But I guess it never is what you worry over that comes to pass in the end. The real catastrophes are always different — unimagined, unprepared for, unknown.
The Age of Miracles is a remarkable envisioning of the breakdown of time as we know it, coupled with a fine exploration of children trying to break out of childhood, believing they have all the time in the world. The slowing has brought dangers no one had seen coming but now control the world. With logical simplicity, Walker lays out the natural consequences of ever-lengthening periods of light and dark for the earth and all its forms of life. Likewise, she cracks open a window to the pre-teen mind, where consequences are never understood, even by the most clear-thinking tweens, until it is too late.
In the end, what drives this book is the event — the slowing. Walker’s well-articulated imagining blurs the line between so-called literary fiction and speculative fiction. (The story includes a lovely nod to Ray Bradbury.) Her writing shines. “Eucalyptus trees swayed like sea anemones in the wind.” Her words linger in the mind. “We would fall out of sync with the sun almost immediately. Light would be unhooked from day, darkness unchained from night.” Characters in the book certainly speculate around the causes of the slowing — even suggesting earth is taking revenge for all the stress laid upon it by humankind. That may be true.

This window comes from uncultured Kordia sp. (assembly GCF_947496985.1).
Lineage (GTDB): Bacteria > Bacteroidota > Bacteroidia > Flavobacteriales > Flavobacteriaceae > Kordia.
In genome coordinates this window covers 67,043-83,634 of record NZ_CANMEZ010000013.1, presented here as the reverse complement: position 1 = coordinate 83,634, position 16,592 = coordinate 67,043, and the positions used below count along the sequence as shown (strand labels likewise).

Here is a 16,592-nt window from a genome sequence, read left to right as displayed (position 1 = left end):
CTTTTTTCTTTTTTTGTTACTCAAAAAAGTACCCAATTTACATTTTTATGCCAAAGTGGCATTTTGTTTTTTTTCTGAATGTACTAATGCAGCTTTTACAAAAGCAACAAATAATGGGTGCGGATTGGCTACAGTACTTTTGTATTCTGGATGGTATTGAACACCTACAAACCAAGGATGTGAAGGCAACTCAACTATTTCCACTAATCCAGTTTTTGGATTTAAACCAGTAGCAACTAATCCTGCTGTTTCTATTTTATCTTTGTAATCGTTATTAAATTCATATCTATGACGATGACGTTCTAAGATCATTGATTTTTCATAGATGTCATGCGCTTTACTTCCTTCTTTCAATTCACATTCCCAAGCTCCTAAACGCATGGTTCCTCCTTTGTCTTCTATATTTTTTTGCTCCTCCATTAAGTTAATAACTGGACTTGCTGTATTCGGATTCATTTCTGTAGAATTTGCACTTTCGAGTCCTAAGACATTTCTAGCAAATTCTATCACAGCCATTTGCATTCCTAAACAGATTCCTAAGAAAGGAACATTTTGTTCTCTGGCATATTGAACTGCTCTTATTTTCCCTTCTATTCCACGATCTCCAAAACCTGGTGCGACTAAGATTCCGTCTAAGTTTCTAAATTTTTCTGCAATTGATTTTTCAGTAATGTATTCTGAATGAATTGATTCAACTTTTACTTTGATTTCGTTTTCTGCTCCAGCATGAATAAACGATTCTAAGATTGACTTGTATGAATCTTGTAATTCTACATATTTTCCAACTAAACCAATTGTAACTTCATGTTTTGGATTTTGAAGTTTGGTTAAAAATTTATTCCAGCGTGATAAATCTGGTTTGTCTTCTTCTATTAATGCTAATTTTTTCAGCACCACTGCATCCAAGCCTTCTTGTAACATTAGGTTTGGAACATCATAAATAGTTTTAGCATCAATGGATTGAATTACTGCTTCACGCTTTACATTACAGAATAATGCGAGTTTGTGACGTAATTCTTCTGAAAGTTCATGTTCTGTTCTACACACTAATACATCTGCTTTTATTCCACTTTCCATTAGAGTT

What is also true is that this author, by infusing her speculative, cautionary and absorbing tale with inspired language, has created an engrossing piece of fiction that uses scientific possibilities as a springboard for art. Walker has shown us, clearly yet lyrically, that time may slow, but it cannot be stopped, only marked.
And still the earth turned, and the days passed, and the constellations wound across the sky.
Elizabeth Robelen is a member of The Independent’s editorial board.